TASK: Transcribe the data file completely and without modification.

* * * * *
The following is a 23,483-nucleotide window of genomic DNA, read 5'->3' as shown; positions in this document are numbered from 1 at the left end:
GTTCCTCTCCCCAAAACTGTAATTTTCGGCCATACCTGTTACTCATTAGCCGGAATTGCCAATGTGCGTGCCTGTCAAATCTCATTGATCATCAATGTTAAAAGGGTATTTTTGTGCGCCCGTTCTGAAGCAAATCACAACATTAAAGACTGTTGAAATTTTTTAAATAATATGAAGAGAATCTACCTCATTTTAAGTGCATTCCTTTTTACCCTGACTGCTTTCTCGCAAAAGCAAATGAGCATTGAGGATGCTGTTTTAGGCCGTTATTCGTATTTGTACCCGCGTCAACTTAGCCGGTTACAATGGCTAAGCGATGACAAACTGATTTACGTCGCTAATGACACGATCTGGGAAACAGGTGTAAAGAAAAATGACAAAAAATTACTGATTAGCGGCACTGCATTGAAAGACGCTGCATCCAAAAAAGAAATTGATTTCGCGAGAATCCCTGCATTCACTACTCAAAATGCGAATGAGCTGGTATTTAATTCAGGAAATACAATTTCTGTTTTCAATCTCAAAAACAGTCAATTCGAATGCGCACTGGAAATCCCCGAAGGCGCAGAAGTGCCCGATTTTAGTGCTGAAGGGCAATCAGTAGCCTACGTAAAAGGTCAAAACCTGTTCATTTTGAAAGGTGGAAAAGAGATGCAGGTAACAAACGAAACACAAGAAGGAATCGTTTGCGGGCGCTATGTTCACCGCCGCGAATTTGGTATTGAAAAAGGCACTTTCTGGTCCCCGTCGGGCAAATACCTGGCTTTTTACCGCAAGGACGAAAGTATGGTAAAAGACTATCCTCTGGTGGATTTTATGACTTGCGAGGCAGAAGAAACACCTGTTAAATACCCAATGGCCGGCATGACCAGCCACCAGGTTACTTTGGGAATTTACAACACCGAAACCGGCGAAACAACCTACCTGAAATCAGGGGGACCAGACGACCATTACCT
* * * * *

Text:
The following is a 23,483-nucleotide window of genomic DNA, read 5'->3' as shown; positions in this document are numbered from 1 at the left end:
GTTCCTCTCCCCAAAACTGTAATTTTCGGCCATACCTGTTACTCATTAGCCGGAATTGCCAATGTGCGTGCCTGTCAAATCTCATTGATCATCAATGTTAAAAGGGTATTTTTGTGCGCCCGTTCTGAAGCAAATCACAACATTAAAGACTGTTGAAATTTTTTAAATAATATGAAGAGAATCTACCTCATTTTAAGTGCATTCCTTTTTACCCTGACTGCTTTCTCGCAAAAGCAAATGAGCATTGAGGATGCTGTTTTAGGCCGTTATTCGTATTTGTACCCGCGTCAACTTAGCCGGTTACAATGGCTAAGCGATGACAAACTGATTTACGTCGCTAATGACACGATCTGGGAAACAGGTGTAAAGAAAAATGACAAAAAATTACTGATTAGCGGCACTGCATTGAAAGACGCTGCATCCAAAAAAGAAATTGATTTCGCGAGAATCCCTGCATTCACTACTCAAAATGCGAATGAGCTGGTATTTAATTCAGGAAATACAATTTCTGTTTTCAATCTCAAAAACAGTCAATTCGAATGCGCACTGGAAATCCCCGAAGGCGCAGAAGTGCCCGATTTTAGTGCTGAAGGGCAATCAGTAGCCTACGTAAAAGGTCAAAACCTGTTCATTTTGAAAGGTGGAAAAGAGATGCAGGTAACAAACGAAACACAAGAAGGAATCGTTTGCGGGCGCTATGTTCACCGCCGCGAATTTGGTATTGAAAAAGGCACTTTCTGGTCCCCGTCGGGCAAATACCTGGCTTTTTACCGCAAGGACGAAAGTATGGTAAAAGACTATCCTCTGGTGGATTTTATGACTTGCGAGGCAGAAGAAACACCTGTTAAATACCCAATGGCCGGCATGACCAGCCACCAGGTTACTTTGGGAATTTACAACACCGAAACCGGCGAAACAACCTACCTGAAATCAGGGGGACCAGACGACCATTACCT